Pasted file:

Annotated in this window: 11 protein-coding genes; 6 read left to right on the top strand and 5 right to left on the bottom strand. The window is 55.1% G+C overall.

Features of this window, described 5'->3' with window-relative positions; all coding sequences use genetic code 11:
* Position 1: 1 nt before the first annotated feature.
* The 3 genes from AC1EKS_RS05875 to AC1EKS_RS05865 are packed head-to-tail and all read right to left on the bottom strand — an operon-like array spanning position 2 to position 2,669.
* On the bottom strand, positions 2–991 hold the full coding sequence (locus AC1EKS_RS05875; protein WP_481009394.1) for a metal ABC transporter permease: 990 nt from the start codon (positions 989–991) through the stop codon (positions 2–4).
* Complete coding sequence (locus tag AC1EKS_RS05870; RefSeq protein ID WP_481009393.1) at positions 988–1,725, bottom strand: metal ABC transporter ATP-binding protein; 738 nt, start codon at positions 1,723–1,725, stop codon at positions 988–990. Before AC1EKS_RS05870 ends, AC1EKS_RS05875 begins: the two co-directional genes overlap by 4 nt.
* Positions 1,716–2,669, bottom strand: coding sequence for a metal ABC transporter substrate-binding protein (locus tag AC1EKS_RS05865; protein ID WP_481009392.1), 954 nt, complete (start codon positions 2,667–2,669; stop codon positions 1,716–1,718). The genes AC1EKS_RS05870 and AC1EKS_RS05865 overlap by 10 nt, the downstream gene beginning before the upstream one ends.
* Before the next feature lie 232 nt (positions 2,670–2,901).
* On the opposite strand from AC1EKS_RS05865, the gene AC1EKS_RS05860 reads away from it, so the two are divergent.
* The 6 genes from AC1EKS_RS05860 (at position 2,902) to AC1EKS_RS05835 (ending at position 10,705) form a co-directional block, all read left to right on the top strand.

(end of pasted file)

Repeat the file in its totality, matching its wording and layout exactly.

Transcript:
Annotated in this window: 11 protein-coding genes; 6 read left to right on the top strand and 5 right to left on the bottom strand. The window is 55.1% G+C overall.

Features of this window, described 5'->3' with window-relative positions; all coding sequences use genetic code 11:
* Position 1: 1 nt before the first annotated feature.
* The 3 genes from AC1EKS_RS05875 to AC1EKS_RS05865 are packed head-to-tail and all read right to left on the bottom strand — an operon-like array spanning position 2 to position 2,669.
* On the bottom strand, positions 2–991 hold the full coding sequence (locus AC1EKS_RS05875; protein WP_481009394.1) for a metal ABC transporter permease: 990 nt from the start codon (positions 989–991) through the stop codon (positions 2–4).
* Complete coding sequence (locus tag AC1EKS_RS05870; RefSeq protein ID WP_481009393.1) at positions 988–1,725, bottom strand: metal ABC transporter ATP-binding protein; 738 nt, start codon at positions 1,723–1,725, stop codon at positions 988–990. Before AC1EKS_RS05870 ends, AC1EKS_RS05875 begins: the two co-directional genes overlap by 4 nt.
* Positions 1,716–2,669, bottom strand: coding sequence for a metal ABC transporter substrate-binding protein (locus tag AC1EKS_RS05865; protein ID WP_481009392.1), 954 nt, complete (start codon positions 2,667–2,669; stop codon positions 1,716–1,718). The genes AC1EKS_RS05870 and AC1EKS_RS05865 overlap by 10 nt, the downstream gene beginning before the upstream one ends.
* Before the next feature lie 232 nt (positions 2,670–2,901).
* On the opposite strand from AC1EKS_RS05865, the gene AC1EKS_RS05860 reads away from it, so the two are divergent.
* The 6 genes from AC1EKS_RS05860 (at position 2,902) to AC1EKS_RS05835 (ending at position 10,705) form a co-directional block, all read left to right on the top strand.